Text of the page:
Hot pants. Bell bottoms. Mini skirts. Long skirts. Hand knits. Flat knits. Real fur. Faux fur. The fashion world is always changing. It starts with runway models strutting down the walk with very expensive clothes cut for their very thin bodies. It is fashion as art, not fashion as wearables for the masses. Still there is a trickle down factor when these pieces are economically replicated or “knocked off” (as the garment trade refers to them) and sold in a range of sizes to women eagerly waiting for their inner fashionista to be sated.
But there is also a writhing pulse of extraordinary fashion right on the street. New York City streets, that is. Bill Cunningham built his career capturing the wild and wonderful, the sublime and the ridiculous; people in their everyday lives wearing the extraordinary. His blue eyes are trained to spot the exceptional and he quickly shoots the photos that are later posted in the Style section of the New York Times. At 82 years old, he weaves his way in and out of traffic, bicycling around Manhattan to galas, events, fashion shows and parties. However he is notably positioned at the corner of 57th Street and 5th Avenue watching and snapping candid yet legendary photos that are visual statements of both fashion bravado and wearable art. “It isn’t what I think, it’s what I see,” Mr. Cunningham says.“I let the street speak to me. You’ve got to stay on the street and let the street tell you what it is.”
Just released, Bill Cunningham New York is a brilliant 88 minute documentary that captures the essence of Bill’s stunning and singular career. Directed by Richard Press, it is a unique gift to those who wish to relish the success of eccentricity and talent.
It takes a combination of artful passion and courage to create fashion as a visual expression without attention to the buying audience. Fashion companies approach it in reverse. But Roberto Capucci is a brilliant and talented renegade and, at age 82, he has sustained his vision his way to achieve enormous success.
The first US compilation of his work featuring over 80 pieces as well as drawings is now at the Philadelphia Museum of Art and titled Roberto Capucci: Art Into Fashion. Capucci synergizes fabric, form, color and texture to sculpt the body silhouette. With an artist’s vision and an architect’s mind, he folds, layers and pleats fabric to create magical unforgettable dress forms. In fact, a woman choosing to purchase a piece from his collection (there is no duplication or alterations), must fit into it and realize that, when worn, she is a secondary element to her three dimensional fabric art The movement generated by wearing a Capucci enhances its allure in space; all rotations spin different views as it gracefully moves and turns with the wearer. Although he also designs daywear as well as accessories such as shoes and perfume, it was his museum quality costumes that have won him the Medal of Gold of Venice at age 26 and led to designing one-of-a-kind dresses for the most influential and affluent Europeans as well as American movie stars such as Marilyn Monroe and Gloria Swanson. "Having been a student of fine arts I perhaps ended up in fashion by mistake," says Capucci. "My dresses belong more to the art world than the world of fashion, but this has been my destiny."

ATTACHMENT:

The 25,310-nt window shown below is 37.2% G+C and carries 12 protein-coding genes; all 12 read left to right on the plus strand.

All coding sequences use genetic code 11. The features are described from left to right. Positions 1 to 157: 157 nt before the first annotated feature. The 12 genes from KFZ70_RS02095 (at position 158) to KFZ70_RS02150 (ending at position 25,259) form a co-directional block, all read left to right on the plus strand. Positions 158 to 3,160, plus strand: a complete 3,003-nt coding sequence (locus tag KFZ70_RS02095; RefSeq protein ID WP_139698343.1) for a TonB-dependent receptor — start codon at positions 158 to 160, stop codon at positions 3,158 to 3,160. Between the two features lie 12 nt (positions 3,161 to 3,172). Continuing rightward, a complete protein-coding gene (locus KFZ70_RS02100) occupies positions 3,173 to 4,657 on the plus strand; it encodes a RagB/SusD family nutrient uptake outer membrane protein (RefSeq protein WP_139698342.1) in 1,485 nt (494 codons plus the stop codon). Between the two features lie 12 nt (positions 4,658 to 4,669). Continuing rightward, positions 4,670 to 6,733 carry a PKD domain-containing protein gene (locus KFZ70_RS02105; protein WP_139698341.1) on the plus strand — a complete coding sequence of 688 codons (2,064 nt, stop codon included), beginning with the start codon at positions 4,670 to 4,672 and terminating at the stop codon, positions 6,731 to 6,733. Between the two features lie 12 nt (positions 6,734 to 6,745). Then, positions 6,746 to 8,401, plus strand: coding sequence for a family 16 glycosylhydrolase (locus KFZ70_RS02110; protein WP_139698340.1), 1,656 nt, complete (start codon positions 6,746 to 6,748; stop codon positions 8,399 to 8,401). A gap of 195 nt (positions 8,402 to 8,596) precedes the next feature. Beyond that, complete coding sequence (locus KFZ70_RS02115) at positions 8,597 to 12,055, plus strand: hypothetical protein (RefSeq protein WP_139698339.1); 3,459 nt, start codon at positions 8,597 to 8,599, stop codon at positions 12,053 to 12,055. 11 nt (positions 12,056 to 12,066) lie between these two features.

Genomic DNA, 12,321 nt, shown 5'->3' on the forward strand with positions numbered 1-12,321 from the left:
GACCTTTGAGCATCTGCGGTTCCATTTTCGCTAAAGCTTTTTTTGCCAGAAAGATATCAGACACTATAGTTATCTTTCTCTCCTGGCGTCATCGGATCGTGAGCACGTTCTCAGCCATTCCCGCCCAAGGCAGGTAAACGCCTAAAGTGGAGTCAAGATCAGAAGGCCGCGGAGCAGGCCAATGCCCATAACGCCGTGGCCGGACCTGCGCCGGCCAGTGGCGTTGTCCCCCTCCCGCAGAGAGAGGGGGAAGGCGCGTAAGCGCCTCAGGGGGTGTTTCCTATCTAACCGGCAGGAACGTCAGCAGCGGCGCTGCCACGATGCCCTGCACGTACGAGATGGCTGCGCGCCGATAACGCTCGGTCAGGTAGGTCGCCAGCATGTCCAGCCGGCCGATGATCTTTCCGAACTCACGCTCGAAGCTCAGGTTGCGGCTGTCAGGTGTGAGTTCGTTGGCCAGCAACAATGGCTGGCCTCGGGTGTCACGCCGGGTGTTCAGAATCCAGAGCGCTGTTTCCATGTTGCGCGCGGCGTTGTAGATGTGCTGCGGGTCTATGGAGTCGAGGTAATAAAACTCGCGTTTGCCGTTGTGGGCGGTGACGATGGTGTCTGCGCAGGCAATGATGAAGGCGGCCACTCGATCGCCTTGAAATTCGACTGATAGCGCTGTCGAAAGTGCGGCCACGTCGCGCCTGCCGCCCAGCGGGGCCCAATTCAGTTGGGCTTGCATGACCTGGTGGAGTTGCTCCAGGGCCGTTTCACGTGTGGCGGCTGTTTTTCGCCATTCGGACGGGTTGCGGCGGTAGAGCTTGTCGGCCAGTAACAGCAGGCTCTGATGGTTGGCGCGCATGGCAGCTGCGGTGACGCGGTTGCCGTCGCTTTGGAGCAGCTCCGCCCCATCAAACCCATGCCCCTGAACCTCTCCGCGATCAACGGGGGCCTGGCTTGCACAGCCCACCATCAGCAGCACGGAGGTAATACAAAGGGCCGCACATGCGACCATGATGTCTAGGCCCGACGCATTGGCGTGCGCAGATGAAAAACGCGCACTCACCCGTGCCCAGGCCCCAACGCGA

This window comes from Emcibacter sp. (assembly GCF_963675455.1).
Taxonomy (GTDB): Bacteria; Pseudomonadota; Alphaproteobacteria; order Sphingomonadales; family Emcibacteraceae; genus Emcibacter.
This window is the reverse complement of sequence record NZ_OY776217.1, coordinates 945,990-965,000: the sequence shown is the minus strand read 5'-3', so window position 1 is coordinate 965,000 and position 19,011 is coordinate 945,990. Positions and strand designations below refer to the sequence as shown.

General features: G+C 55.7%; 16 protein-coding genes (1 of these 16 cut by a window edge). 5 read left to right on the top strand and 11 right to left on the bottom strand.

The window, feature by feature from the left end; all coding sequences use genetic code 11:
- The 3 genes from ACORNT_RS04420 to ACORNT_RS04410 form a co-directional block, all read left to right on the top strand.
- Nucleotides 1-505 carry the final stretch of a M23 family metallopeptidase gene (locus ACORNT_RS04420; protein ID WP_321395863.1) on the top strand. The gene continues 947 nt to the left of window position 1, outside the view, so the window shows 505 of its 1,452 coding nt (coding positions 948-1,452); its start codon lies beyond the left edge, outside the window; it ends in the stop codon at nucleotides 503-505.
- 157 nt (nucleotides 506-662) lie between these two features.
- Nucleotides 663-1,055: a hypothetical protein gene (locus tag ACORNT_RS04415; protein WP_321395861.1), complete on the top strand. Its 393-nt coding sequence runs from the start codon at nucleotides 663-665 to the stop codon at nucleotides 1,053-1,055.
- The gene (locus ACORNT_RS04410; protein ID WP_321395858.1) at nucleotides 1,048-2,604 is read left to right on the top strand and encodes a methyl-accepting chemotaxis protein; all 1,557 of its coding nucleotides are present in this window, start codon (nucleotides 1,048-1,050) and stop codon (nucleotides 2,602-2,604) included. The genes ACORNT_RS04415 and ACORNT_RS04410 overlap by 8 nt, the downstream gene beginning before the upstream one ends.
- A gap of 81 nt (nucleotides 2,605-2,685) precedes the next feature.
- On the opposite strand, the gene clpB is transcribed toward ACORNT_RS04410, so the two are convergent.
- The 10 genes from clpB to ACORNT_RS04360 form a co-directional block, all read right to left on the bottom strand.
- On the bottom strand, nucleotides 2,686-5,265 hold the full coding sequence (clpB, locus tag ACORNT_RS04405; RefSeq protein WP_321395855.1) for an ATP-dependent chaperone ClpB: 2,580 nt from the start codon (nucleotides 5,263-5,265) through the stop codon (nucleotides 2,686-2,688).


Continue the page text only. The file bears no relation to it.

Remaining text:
Sometimes we can change our destiny. Judith Leiber was living in Nazi occupied Budapest and instead of being exterminated because she was Jewish, she became a survivor by escaping with her family to Switzerland.
Right after the war, she met and married an American soldier, Gerson Leiber, and they moved to the United States in 1948. After working for various handbag companies, she started her own business in 1963 with Gerson’s help. Now her spectacular handbags are one of the most sought after luxury brands and an elite status symbol owned by royalty, celebrities and First Ladies. Beverly Sills, the opera singer, was known to have a collection of almost 200 of Leiber purses. All of these artful handbags are meticulously crafted and beautifully styled. Leiber is well known for her minaudieres, which are usually covered in crystals and some with an animal theme can cost in excess of $5000. Recognized for her iconic work with numerous awards, she remarks “I was the first woman to receive a Coty Award, and it was the first time it had been given to anyone for a handbag.” Her unique purse designs are on permanent display at the Smithsonian in Washington, DC, the Metropolitan Museum of Art in New York City, and at the Victoria and Albert Museum in London. And in their own Leiber Collection Museum in East Hampton, established in 2005, which showcases hundreds of her handbags in addition to her husband’s art and their unique collection of Chinese porcelains.
In 1993, Judith sold her business to a London based company. She says “Half the success of a business is luck, and the other half is talent, and I managed to put that together, so we were very fortunate.” Now at age 89, she owns about 900 of her own bags although she created approximately 3500 different styles and says “We would love to have them all”.
All three of these talented octogenarians have sustained a long career in making fashion interesting and important. Their legacy lies in their devotion to their art form, their approach to making their work accessible and their vision that propels them forward so fashion history can be captured again and again.
Fashion is not something that exists in dresses only. Fashion is in the sky, in the street, fashion has to do with ideas, the way we live, what is happening.Coco Chanel